You Sometimes Reverse Me
J.A Tyler

We have a two-car garage and you park sideways, leaving me on the
rocks. It makes me want to fist the glass, like an empty carafe that never held.
Sometimes when I turn the key I don't unbuckle or move to the door. Like a Tuesday, or an evening. And sometimes I only turn the key enough to stop the engine but not enough to stifle the song I am not listening to. And sometimes I leave the windows up andmy back goes liquid, even when I can't think of a single reason to stay in this car. The engine off, my seat belt fastened, you in the kitchen window. This is the top of your head facing downward into a sink of those dishes we both hate.
I will be writing letters to you. I am that kind of person, one who will
be sending away. These from the mailbox down the street or from our
mailbox. I will put a stamp on and wait for these letters to come back to
you. Going through the bills and the magazines I'll say There's a letter
and you'll question mark me and wonder about a great deal of things that
are only between us.
The letter will start Dear Mr. Salinger, even though you are not. I heard
that there was a bunker in the back of his house. I heard that what he
wrote is waiting. The letter will say I read The Catcher in the Rye again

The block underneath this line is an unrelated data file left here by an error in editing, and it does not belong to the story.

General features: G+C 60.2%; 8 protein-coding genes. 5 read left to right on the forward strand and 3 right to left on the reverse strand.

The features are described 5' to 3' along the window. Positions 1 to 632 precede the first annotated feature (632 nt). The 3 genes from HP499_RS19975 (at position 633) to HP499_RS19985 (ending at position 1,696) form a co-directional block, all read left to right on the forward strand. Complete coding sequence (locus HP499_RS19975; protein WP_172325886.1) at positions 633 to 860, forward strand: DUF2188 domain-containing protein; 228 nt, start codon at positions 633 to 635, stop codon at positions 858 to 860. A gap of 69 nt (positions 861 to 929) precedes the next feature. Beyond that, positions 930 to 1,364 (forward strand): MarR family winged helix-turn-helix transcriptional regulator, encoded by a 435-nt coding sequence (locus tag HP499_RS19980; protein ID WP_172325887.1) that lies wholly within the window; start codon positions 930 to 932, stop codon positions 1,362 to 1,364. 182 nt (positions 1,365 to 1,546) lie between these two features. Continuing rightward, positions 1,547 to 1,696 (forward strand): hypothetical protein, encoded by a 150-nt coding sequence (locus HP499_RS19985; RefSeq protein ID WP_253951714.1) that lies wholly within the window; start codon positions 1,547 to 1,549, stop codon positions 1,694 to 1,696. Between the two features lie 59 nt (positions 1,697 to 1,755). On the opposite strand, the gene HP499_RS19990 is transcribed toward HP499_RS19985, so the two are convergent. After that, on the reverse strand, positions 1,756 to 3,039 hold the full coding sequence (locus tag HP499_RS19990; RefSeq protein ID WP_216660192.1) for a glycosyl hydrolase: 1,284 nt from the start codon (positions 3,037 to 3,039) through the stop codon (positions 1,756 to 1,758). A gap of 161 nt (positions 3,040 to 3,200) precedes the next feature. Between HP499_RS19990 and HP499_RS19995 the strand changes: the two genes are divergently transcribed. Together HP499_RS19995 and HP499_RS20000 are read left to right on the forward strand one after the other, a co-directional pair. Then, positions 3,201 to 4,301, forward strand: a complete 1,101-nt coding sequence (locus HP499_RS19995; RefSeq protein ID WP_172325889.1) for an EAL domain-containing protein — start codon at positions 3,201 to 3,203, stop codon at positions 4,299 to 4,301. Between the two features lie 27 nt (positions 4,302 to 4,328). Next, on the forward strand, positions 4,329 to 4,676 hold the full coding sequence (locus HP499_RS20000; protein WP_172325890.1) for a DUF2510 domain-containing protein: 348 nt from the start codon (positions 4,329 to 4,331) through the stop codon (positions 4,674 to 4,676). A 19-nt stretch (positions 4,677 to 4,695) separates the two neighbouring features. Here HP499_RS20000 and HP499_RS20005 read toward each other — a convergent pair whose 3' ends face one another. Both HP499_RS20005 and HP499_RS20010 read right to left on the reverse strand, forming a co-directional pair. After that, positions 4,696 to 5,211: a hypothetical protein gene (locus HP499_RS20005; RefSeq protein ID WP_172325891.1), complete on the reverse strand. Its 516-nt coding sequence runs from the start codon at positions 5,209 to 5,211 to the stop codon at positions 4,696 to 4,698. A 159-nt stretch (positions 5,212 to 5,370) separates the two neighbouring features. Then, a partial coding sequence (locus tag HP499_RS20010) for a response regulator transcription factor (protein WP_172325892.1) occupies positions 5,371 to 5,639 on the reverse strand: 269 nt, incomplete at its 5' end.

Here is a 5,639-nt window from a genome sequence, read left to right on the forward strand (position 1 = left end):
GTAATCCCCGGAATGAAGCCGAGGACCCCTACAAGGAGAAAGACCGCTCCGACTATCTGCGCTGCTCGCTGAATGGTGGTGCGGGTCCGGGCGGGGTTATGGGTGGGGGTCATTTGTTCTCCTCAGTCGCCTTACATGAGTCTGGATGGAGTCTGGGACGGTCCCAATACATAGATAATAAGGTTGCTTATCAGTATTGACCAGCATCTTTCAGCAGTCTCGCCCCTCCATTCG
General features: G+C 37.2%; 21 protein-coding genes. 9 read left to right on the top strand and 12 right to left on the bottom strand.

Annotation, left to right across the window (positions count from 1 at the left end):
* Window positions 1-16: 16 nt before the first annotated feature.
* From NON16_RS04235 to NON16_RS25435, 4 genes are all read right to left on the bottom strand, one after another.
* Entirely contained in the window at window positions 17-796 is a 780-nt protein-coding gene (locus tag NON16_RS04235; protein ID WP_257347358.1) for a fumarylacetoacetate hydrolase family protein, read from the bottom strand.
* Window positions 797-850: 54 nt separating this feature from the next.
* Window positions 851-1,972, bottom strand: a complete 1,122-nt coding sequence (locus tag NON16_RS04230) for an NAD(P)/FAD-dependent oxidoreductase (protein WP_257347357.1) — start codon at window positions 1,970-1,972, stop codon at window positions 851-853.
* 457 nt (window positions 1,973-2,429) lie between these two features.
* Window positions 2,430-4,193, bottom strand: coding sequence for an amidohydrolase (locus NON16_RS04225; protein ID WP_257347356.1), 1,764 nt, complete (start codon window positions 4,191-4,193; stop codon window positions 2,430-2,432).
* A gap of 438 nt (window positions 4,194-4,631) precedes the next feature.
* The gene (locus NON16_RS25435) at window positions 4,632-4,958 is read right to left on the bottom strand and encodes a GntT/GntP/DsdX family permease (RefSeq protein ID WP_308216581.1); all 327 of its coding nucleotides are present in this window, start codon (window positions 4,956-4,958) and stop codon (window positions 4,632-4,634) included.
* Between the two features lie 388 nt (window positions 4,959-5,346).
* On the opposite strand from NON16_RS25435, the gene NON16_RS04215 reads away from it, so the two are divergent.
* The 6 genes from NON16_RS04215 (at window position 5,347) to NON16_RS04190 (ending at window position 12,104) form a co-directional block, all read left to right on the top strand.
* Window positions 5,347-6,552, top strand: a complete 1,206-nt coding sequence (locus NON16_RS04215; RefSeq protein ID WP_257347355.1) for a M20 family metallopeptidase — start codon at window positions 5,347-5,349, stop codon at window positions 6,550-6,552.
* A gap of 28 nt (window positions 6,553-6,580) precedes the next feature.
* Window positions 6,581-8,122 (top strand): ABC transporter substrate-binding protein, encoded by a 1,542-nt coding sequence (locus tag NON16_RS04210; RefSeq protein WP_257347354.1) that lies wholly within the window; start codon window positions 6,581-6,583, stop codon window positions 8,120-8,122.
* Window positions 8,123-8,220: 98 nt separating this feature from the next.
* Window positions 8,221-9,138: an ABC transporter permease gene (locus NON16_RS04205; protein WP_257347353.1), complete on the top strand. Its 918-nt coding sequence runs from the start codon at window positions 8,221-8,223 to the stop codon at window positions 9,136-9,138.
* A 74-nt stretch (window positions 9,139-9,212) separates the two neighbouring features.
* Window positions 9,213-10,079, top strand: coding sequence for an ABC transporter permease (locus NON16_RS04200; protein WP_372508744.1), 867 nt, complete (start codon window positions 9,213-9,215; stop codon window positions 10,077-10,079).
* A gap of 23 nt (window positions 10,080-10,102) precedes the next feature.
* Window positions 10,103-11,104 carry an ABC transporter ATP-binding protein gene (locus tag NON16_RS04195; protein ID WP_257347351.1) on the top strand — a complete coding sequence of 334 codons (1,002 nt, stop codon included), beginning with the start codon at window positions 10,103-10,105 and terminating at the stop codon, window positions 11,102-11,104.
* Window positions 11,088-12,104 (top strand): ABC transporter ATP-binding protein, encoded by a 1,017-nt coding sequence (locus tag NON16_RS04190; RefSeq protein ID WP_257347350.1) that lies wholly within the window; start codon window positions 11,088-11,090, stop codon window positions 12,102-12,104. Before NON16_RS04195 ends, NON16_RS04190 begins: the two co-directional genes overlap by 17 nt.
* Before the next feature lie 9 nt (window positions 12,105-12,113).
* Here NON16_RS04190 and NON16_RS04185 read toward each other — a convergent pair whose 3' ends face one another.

last week and was curious about the name Phoebe and why you chose to name
your character's little sister the name of the woman I married, because
that seems a real disparity.
I won't say anything about the garage or your parking. I won't mention how
you have the car with air-conditioning and I have the car that only picks
up a.m. stations. These days, it's getting so much harder to see what is happening.
I remember the CD that stuck in your car and how I watched you driving the
interstate and wrenching it out with a pen. I wondered how you changed
lanes at the same time and why Garth Brooks meant so much. There was a
time when it all was Madonna Madonna Madonna and now the cherry tree in
our backyard is struggling. I have been spraying extra water, hoping that
will make a difference.
When I write Dear Mr. Salinger, I'm not sure that you know what I mean.
Every letter I write turns out Dear Mr. Salinger, and we only have the two
cars. There could be space for me if it was parked straight, but it isn't,
and my fist wants for glass.
This is something called parallel, how the two of us stay so far away from
each other even in the same house or this car or beside ourselves in bed
watching television. If there is a show on it is a show called Absolutes
or A Kingdom of Lepers. If we watch it we do so without touching toes
under the covers or hands above the sheets. My pillow is flat, yours
Dear Mr. Salinger, I will write, and then address it to you and let the
mail-carrier fondle the glue. I am a lost boy raising up his hand in a
department store. I am a sunken boat holding up its treasure to the shore.
I am a swollen dam bursting out these epithets.